Like the magi, have we acknowledged that apart from God there will always be an emptiness to our lives? And, therefore, are we seeking after God first and foremost? What is the main goal of our lives? If it is anything other than a growing relationship with the living God it will leave us wanting for more. Ultimately nothing else can satisfy us.

So, we need clear vision so we will not be deceived by lesser goals. God promises us in Jer. 29:13: “You will seek me and find me when you seek me with all your heart.” A passionate desire to seek after God is what characterized the magi, and that is what should characterize us as well.

Now sometimes our journey with Christ means overcoming challenges. It can be a difficult journey as was true for the magi. Instead of facing the challenges of a trek across the desert inhabited by robbers and bandits, for us the journey means dying to sin and selfishness. It means giving up certain habits that maybe we’ve come to really enjoy or find comfort in. It means being a servant of Christ and a servant to others. It may include suffering or persecution as we stand for Christ. There are challenges in our journey with Christ.

But on the other hand, it means being filled with a deep confidence in God’s love for us. It means experiencing the hope, peace and joy that only God can give. It means having our life rooted in the One who will never abandon us. It means being guided through life by the One whose wisdom is perfect. It means enjoying meaningful purpose for our lives – the purpose for which we were created. It means growing in character and service. It means the assurance of eternity in the presence of God.

There is so much for us to gain from this journey that no challenge or difficulty can compare to what God offers us. As we are promised in that passage from Jeremiah, when we seek God with all our hearts we will find Him, just as the Magi found the Christ-child. And that’s what really makes life worth living. So that’s the first thing we learn from the Magi – that our spiritual journey is the most important journey of our lives.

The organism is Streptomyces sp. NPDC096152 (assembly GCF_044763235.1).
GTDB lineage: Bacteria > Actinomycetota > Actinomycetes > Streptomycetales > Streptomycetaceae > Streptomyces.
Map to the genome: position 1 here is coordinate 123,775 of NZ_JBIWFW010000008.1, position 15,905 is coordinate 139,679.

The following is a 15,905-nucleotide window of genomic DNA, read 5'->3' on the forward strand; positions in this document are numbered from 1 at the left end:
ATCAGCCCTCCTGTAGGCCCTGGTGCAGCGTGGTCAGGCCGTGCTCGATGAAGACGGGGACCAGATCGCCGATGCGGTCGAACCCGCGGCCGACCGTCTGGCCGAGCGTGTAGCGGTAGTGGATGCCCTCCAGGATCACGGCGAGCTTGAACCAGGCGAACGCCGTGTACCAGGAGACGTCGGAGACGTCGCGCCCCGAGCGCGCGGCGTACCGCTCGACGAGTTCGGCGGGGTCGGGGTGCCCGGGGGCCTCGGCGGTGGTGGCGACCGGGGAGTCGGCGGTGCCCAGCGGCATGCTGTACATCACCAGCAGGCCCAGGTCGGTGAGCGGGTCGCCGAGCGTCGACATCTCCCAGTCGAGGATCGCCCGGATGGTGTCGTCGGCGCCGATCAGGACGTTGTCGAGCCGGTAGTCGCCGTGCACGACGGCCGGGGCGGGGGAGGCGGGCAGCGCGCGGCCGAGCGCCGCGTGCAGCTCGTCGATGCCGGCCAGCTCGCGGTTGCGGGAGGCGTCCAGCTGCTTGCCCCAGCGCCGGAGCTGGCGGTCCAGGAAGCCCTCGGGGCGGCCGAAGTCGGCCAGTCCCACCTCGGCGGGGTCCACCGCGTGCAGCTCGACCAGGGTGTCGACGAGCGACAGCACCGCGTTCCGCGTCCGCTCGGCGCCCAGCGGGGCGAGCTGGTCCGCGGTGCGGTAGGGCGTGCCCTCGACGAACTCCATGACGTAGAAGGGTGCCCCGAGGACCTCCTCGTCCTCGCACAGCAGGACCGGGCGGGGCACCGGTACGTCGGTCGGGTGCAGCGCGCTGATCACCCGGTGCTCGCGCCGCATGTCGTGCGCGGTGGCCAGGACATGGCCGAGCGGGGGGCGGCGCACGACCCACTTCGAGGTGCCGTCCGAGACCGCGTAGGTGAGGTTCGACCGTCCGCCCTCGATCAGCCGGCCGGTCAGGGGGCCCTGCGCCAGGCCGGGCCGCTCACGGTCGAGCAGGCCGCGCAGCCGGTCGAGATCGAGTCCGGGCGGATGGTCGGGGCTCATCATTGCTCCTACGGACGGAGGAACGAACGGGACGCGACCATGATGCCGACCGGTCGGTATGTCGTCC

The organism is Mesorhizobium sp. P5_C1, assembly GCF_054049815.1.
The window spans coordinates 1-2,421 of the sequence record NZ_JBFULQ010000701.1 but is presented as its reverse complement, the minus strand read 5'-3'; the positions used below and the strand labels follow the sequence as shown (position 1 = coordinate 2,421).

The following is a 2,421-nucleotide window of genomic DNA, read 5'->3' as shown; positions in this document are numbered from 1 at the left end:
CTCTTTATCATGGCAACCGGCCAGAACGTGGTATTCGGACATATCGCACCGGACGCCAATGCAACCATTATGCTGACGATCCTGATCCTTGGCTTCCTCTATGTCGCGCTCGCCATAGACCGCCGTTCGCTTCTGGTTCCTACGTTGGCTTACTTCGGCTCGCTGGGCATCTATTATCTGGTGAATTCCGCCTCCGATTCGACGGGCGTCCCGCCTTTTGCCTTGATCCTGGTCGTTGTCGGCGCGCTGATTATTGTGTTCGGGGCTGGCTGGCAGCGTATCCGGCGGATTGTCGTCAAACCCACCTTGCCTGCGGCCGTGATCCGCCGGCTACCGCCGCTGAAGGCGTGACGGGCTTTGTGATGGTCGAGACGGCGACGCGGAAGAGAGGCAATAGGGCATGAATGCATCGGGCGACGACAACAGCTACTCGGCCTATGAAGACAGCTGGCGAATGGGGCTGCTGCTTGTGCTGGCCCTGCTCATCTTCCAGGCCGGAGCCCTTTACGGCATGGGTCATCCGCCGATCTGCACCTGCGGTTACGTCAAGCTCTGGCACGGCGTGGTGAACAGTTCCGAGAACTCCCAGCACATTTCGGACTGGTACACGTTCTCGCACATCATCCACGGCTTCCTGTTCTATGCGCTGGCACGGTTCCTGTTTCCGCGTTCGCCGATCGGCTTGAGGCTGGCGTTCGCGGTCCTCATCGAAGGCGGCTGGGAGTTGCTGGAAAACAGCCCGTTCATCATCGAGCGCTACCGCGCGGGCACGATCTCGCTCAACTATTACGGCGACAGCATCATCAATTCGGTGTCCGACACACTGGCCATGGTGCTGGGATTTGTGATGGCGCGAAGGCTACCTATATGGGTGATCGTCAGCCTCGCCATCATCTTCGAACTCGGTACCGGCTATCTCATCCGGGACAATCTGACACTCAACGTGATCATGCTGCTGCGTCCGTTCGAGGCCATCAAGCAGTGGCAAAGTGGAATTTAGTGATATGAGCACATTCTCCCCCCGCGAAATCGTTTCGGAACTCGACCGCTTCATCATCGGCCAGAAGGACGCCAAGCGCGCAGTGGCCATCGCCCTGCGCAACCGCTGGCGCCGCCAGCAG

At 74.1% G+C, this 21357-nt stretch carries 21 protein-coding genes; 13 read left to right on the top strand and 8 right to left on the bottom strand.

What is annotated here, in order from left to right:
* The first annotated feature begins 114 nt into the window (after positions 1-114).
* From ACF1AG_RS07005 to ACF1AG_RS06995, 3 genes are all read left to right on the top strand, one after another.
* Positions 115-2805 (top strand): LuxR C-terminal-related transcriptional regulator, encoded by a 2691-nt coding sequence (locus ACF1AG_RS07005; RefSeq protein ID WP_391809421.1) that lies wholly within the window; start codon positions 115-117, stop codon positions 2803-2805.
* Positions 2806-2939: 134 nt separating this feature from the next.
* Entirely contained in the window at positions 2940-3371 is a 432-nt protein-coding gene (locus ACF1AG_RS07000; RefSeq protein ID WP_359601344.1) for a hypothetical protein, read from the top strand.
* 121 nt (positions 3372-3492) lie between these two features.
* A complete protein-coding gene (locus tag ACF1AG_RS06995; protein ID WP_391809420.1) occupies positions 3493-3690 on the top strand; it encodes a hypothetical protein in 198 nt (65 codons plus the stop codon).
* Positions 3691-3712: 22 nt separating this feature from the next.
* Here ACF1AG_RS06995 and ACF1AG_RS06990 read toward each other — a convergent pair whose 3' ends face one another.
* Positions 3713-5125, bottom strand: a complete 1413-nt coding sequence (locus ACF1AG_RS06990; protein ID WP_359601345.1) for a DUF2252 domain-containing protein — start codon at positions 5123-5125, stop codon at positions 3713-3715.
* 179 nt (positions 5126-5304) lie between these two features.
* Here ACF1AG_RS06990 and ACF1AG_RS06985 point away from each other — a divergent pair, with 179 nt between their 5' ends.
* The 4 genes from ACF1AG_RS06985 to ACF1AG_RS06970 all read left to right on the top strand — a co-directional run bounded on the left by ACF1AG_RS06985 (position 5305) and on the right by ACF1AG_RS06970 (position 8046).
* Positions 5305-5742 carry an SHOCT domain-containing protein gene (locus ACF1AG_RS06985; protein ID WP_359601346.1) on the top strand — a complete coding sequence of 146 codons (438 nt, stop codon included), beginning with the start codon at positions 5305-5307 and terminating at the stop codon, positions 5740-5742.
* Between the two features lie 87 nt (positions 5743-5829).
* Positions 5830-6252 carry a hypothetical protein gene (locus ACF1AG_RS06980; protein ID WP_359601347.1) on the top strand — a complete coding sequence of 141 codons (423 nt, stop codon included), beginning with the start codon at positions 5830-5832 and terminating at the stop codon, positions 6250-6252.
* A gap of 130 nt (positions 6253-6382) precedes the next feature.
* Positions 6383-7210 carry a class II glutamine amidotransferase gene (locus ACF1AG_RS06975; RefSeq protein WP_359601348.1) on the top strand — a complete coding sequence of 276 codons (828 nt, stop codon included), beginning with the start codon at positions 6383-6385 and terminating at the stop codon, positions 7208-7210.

Second, the magi told those they met in Jerusalem that they had followed the star of the new born king that they might worship Him. That was the purpose of their journey, and that’s just what they did when they found the Christ child. It says in vs. 11 that when they came to the house where the infant Jesus was with Mary “they bowed down and worshiped him.”

The magi not only recognized that only the true God could fill the longing of their souls, they also understood that God is worthy of worship, and that somehow God was present in this baby boy. In fact, the wise men believed that God is so worthy of worship they were willing to embark on this long and dangerous journey to an unknown destination just so they could worship.

That obviously poses the question to us: How strong is our desire to worship God? Do we worship only when things are going well, or only when it’s convenient, or do we choose to worship even when things are not going so well and even when it involves sacrifice?

The strength of our desire to worship God will be determined by our view of God. If our picture of God is distorted so that we think of God as being rather remote, uncaring, unconcerned, unable or unwilling to impact our lives in a significant way, or if we think God is not all that essential to living a meaningful life, then we will not be inclined to worship God in any substantial way. If we think of God as being a harsh judge who piles on rule after rule so we can’t enjoy life too much we will not make worship a priority.

But if we see God truly, like the wise men we will spare no effort to worship God. If we see God as the One who is perfectly good, abounding in love, and utterly holy we will long to worship God. If we consider how God has demonstrated His love for us – sending His Son not only to be born in a manger but ultimately to die on the cross so we can be forgiven and live eternally with Him, our desire to worship will flourish. If we understand that in Christ God has defeated death and the evil one and that one day all evil will be forever banished, we will eagerly worship God.

The magi knew very little about God or how the baby before whom they bowed was God made flesh, yet they knew God is worthy of worship – even when their worship required a lot of sacrifice on their part. We know so much more of who God is and all God has done for us. How much more then, should we be ready and willing to make any sacrifice in order to worship God.